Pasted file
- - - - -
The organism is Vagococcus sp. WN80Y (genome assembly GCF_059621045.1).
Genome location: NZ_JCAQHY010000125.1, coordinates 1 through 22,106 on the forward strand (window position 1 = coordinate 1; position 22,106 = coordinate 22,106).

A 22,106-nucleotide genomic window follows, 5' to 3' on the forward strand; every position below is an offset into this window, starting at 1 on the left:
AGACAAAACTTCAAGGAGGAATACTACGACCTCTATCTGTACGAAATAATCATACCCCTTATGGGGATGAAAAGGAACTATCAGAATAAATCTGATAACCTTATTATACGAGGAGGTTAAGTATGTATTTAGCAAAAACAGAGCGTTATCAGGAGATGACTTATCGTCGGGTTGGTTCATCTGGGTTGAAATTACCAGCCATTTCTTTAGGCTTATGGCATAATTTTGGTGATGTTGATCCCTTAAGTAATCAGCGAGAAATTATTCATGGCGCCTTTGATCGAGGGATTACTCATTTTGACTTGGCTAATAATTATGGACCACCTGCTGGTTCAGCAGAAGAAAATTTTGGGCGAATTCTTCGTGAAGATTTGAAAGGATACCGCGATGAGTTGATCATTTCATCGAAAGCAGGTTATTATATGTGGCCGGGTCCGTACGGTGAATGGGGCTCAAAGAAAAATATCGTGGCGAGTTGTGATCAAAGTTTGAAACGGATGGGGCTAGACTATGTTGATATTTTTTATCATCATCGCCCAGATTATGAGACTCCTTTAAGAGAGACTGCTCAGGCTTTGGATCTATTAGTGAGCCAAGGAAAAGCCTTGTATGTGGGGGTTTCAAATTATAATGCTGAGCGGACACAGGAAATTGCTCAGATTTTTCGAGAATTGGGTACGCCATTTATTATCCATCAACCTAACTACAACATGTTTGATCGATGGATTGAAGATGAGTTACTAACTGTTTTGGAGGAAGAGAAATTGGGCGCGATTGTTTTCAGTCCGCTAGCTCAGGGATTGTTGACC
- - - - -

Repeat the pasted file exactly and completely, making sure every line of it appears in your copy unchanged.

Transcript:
The organism is Vagococcus sp. WN80Y (genome assembly GCF_059621045.1).
Genome location: NZ_JCAQHY010000125.1, coordinates 1 through 22,106 on the forward strand (window position 1 = coordinate 1; position 22,106 = coordinate 22,106).

A 22,106-nucleotide genomic window follows, 5' to 3' on the forward strand; every position below is an offset into this window, starting at 1 on the left:
AGACAAAACTTCAAGGAGGAATACTACGACCTCTATCTGTACGAAATAATCATACCCCTTATGGGGATGAAAAGGAACTATCAGAATAAATCTGATAACCTTATTATACGAGGAGGTTAAGTATGTATTTAGCAAAAACAGAGCGTTATCAGGAGATGACTTATCGTCGGGTTGGTTCATCTGGGTTGAAATTACCAGCCATTTCTTTAGGCTTATGGCATAATTTTGGTGATGTTGATCCCTTAAGTAATCAGCGAGAAATTATTCATGGCGCCTTTGATCGAGGGATTACTCATTTTGACTTGGCTAATAATTATGGACCACCTGCTGGTTCAGCAGAAGAAAATTTTGGGCGAATTCTTCGTGAAGATTTGAAAGGATACCGCGATGAGTTGATCATTTCATCGAAAGCAGGTTATTATATGTGGCCGGGTCCGTACGGTGAATGGGGCTCAAAGAAAAATATCGTGGCGAGTTGTGATCAAAGTTTGAAACGGATGGGGCTAGACTATGTTGATATTTTTTATCATCATCGCCCAGATTATGAGACTCCTTTAAGAGAGACTGCTCAGGCTTTGGATCTATTAGTGAGCCAAGGAAAAGCCTTGTATGTGGGGGTTTCAAATTATAATGCTGAGCGGACACAGGAAATTGCTCAGATTTTTCGAGAATTGGGTACGCCATTTATTATCCATCAACCTAACTACAACATGTTTGATCGATGGATTGAAGATGAGTTACTAACTGTTTTGGAGGAAGAGAAATTGGGCGCGATTGTTTTCAGTCCGCTAGCTCAGGGATTGTTGACC